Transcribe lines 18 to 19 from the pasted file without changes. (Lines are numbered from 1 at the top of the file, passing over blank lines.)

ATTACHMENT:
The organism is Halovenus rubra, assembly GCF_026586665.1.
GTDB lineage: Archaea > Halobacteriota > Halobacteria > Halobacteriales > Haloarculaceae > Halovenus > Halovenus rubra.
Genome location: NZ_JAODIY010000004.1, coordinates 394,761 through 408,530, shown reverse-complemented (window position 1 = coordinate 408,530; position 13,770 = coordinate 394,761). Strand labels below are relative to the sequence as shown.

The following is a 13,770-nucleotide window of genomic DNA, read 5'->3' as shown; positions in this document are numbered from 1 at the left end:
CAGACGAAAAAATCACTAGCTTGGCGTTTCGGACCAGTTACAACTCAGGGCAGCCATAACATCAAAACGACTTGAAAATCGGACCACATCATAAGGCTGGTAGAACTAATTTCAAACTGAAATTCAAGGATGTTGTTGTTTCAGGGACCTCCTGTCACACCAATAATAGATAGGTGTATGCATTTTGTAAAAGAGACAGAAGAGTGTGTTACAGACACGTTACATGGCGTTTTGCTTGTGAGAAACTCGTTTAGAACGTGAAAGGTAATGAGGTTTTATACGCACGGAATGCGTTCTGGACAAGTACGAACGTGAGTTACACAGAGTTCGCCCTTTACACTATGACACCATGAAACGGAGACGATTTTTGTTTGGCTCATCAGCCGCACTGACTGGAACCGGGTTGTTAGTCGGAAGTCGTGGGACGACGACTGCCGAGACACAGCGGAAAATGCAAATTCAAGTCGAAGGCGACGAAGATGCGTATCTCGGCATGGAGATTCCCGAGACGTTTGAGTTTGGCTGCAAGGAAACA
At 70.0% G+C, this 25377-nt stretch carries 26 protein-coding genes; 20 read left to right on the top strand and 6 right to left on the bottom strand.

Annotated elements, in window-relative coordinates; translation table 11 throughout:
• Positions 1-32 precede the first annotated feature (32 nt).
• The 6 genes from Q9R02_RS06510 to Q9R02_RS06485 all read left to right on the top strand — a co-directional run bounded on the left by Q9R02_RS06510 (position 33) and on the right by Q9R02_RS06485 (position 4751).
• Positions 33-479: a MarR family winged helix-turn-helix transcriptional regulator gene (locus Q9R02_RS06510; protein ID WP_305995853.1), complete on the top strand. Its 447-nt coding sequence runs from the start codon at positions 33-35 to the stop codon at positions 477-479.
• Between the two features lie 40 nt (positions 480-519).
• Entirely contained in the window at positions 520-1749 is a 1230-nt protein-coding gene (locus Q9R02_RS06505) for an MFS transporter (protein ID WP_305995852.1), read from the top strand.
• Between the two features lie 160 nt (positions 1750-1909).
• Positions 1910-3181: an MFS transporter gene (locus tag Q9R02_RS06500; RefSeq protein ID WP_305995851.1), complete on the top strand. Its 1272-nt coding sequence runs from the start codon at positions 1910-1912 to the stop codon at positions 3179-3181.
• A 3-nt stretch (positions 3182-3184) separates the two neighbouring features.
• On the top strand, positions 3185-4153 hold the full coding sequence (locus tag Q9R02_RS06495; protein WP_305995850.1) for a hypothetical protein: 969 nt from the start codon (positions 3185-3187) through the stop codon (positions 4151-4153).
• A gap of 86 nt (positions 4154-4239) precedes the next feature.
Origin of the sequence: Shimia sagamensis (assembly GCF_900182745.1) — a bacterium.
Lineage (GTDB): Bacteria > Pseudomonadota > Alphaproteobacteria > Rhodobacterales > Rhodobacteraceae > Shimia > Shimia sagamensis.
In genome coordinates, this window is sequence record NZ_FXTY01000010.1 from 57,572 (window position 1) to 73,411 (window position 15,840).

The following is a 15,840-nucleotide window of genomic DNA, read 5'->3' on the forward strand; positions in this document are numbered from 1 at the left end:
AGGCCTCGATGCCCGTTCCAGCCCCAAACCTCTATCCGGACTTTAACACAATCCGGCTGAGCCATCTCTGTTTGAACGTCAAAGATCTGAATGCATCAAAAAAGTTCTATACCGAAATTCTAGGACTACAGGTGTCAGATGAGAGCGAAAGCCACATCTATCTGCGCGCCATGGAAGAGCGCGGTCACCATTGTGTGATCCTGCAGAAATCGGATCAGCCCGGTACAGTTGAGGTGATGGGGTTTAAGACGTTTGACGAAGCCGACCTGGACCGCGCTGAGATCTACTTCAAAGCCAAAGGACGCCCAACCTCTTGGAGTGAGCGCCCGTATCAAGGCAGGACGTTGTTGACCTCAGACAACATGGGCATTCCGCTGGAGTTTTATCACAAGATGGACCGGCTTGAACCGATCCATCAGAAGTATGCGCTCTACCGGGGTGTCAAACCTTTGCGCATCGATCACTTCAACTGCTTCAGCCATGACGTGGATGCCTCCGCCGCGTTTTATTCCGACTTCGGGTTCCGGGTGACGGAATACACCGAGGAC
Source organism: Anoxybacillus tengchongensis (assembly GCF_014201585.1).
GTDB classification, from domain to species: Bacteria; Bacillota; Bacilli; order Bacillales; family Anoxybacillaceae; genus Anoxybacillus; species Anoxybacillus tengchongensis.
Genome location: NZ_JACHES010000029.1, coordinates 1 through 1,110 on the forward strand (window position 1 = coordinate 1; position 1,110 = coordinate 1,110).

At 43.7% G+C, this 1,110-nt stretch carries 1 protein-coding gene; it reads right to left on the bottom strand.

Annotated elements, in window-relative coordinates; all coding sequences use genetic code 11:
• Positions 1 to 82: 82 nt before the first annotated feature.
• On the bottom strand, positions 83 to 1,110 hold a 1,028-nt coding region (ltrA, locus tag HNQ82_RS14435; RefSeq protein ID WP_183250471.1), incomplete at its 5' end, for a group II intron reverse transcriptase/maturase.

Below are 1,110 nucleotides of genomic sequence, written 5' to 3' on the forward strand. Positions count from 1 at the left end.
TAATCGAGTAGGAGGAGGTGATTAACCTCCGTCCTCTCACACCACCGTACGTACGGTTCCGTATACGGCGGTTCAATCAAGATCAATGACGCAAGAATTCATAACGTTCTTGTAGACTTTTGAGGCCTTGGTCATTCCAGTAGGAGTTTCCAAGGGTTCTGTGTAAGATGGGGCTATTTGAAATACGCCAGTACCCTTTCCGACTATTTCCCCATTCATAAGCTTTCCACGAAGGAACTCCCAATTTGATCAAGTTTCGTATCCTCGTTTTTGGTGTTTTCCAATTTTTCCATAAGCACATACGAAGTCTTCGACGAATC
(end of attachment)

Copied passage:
Origin of the sequence: Shimia sagamensis (assembly GCF_900182745.1) — a bacterium.
Lineage (GTDB): Bacteria > Pseudomonadota > Alphaproteobacteria > Rhodobacterales > Rhodobacteraceae > Shimia > Shimia sagamensis.